GAINESVILLE, Fla. – Billy Napier navigated a sea of family, friends and fans waiting to congratulate him on his most significant victory as Florida’s head coach. He shook hands, doled out hugs and even posed for pictures.
He was in no hurry to get through the adulation, either.
“We’ll celebrate tonight, I promise you,” Napier said.
Trevor Etienne ran for a career-high 172 yards and a touchdown, Montrell Johnson scored twice and Florida upset No. 11 Tennessee 29-16 on Saturday night to extend the Volunteers’ losing streak in Gainesville to 10.
The victory was the first in a rivalry for Napier, who last year became the first coach in school history to lose to Tennessee, LSU, Georgia and Florida State in the same season. Getting that initial one under his belt should quell outside noise about Napier’s long-term viability with the Gators (2-1, 1-0 Southeastern Conference).
“It validates your plan, what you’re selling to a degree,” Napier said. “That’s what you want as a leader. … That’s a lot more fun.”
For the Volunteers, the 550-mile trip from Knoxville ended much like all the others over the last two decades: in heartache. Tennessee last won at the Swamp in 2003. The skid started with Phillip Fulmer and spans the Tennessee coaching tenures of Lane Kiffin, Derek Dooley, Butch Jones, Jeremy Pruitt and now Josh Heupel.
Tennessee (2-1, 0-1) looked like it had as good a chance as any to end its road drought in the series — the Vols were 6 1/2-point favorites, according to FanDuel Sportsbook — but quarterback Joe Milton and his offensive line seemed lost at times just trying to get plays started.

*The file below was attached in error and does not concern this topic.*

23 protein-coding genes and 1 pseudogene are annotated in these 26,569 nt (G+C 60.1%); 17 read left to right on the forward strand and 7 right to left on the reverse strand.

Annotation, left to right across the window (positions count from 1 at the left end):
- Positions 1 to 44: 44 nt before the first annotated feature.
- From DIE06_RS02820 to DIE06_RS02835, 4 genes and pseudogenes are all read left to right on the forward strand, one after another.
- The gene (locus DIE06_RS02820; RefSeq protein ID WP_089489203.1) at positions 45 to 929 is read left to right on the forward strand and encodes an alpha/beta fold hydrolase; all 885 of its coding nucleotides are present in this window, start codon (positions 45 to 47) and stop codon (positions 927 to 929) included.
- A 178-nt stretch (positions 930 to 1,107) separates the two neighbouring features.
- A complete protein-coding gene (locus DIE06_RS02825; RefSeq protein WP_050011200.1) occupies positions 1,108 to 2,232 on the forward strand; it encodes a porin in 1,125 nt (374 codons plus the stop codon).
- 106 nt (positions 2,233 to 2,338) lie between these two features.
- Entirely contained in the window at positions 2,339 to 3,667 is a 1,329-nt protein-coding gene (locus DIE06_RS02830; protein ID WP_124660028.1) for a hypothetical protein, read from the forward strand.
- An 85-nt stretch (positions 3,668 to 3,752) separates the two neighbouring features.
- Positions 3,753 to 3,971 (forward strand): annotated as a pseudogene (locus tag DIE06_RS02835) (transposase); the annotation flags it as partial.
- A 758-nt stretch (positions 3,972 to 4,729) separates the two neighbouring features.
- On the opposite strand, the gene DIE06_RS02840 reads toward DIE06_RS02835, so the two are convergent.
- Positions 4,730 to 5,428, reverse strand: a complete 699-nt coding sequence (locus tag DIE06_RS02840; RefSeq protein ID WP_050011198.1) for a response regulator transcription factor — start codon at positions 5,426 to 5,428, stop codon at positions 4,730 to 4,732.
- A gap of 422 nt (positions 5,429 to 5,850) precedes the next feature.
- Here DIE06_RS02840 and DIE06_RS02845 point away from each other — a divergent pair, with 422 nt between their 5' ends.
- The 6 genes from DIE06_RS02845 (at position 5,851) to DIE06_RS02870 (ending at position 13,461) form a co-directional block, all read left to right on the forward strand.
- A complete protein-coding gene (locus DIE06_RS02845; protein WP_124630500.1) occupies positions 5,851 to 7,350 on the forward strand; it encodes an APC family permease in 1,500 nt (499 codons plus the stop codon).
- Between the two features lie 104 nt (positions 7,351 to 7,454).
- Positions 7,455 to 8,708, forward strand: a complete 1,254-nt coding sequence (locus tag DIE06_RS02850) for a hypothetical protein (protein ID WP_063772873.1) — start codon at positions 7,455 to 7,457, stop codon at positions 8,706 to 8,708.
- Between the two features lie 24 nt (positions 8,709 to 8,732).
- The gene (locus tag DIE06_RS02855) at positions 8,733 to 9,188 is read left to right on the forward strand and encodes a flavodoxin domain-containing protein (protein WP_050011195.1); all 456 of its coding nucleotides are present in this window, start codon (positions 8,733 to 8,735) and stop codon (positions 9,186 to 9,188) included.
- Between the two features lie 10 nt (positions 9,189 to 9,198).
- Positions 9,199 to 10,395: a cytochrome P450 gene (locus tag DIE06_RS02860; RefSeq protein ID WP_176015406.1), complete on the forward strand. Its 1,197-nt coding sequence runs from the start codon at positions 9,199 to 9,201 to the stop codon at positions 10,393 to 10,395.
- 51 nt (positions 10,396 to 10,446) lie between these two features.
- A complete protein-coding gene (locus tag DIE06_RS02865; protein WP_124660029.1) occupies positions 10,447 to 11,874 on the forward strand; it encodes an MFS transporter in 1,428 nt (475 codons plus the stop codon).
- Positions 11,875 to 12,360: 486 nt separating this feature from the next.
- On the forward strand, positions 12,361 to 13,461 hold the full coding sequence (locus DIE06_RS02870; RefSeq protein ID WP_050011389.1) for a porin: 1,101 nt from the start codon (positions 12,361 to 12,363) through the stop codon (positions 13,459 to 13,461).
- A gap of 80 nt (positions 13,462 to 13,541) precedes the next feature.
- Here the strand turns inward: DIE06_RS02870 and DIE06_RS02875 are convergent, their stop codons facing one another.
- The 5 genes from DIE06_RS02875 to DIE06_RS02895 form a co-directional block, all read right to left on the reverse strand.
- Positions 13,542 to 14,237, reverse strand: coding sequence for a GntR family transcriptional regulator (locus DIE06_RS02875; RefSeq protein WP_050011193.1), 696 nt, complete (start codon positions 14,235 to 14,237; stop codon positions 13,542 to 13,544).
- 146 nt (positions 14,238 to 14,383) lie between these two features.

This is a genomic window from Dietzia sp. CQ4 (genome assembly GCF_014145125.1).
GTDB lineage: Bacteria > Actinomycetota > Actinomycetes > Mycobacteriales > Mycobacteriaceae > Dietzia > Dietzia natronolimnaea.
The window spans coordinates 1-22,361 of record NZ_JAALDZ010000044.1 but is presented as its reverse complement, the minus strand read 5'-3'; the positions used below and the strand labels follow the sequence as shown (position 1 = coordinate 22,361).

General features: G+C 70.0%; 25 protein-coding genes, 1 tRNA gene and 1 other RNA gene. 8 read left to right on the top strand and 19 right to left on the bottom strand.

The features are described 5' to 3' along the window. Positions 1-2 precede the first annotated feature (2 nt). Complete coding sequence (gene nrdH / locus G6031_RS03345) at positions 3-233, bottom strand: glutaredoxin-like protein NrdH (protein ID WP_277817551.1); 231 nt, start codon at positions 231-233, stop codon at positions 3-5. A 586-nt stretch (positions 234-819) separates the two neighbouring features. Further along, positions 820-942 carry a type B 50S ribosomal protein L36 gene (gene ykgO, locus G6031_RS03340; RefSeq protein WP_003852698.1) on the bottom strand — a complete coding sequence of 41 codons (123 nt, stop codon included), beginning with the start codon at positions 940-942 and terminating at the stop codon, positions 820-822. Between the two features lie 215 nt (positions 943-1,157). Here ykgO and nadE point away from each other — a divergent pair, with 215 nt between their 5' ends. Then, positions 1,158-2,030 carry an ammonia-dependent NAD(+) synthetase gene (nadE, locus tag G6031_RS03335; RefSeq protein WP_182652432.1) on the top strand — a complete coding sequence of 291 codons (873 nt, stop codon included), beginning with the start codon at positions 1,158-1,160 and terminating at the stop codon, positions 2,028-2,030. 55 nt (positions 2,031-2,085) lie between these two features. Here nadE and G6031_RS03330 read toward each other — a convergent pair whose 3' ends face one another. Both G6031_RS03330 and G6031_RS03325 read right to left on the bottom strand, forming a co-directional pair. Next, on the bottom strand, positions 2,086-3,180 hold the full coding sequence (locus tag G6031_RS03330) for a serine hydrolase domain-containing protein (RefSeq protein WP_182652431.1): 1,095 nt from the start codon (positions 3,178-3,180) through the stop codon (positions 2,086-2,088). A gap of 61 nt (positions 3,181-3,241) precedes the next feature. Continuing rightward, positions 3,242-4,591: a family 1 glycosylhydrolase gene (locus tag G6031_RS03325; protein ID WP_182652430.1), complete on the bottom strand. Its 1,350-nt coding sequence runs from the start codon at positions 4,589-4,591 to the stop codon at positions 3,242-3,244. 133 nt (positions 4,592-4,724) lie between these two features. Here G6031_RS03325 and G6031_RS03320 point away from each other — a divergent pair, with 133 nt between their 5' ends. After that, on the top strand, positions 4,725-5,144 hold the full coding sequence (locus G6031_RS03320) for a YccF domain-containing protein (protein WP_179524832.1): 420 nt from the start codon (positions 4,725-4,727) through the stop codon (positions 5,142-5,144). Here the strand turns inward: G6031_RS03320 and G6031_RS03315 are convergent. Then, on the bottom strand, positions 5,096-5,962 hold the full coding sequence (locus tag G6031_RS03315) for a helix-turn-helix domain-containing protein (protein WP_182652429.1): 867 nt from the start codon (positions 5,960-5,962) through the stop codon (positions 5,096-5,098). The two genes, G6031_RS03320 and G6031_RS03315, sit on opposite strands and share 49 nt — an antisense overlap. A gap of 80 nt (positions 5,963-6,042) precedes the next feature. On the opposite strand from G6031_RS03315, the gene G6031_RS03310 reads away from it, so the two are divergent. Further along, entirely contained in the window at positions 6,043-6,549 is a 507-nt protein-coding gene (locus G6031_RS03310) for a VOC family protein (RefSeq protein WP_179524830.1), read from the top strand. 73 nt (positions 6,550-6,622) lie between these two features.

The Vols, who now have dropped 17 of 19 in the series, were flagged for five false starts and had to burn two timeouts early in the second half to avoid delay-of-game penalties.
“The pre-snap penalties killed us,” Heupel said.
The crowd noise may have even affected the refs, who seemingly erred by allowing Florida to substitute before Tennessee’s fourth-and-1 play in the third quarter. Scooby Williams stuffed Jaylen Wright in the backfield to cause a turnover on downs.
“The official kicked or moved the ball and re-spotted it,” Heupel said. “They allowed the substitution. Been a long time since I’ve seen an official kick a ball.”
The Vols failed again on fourth down on their next drive, with Milton throwing incomplete to end that drive. Tennessee ended the night 0 for 3 on fourth down.
Graham Mertz and Florida were much more comfortable in front of 90,751, the 12th-largest crowd at Florida Field.
“Man, it got loud,” Mertz said. “I was on the sideline and I couldn’t hear my coach (standing) in front of me. It got rocking. … They truly affected the game.”
Mertz completed 19 of 24 passes for 166 yards and a touchdown. He also juked a defender on a third-down play and later ran for a score. Etienne broke a 62-yard TD scamper in the first quarter. Johnson had a short scoring run and an 18-yard TD reception that made it 26-7 in the second.
A key error down the stretch for Tennessee was another penalty. Leading 29-16, Florida lined up to go for it on fourth and 1 at their own 34. But Kurott Garland jumped offsides, handing the Gators a first down and prompting Napier to raise both arms in celebration.
Two things went wrong for Florida: freshman receiver Tre Wilson, who caught Mertz’s first six passes, bruised his collarbone and was on the sideline in sling in the second half, and kicker Adam Mihalek was way short on a 46-yard field goal early and had an extra point blocked.
Napier benched Mihalek in favor or Trey Smack, who hit both extra points and drilled a 26-yard field goal to give Florida a little cushion.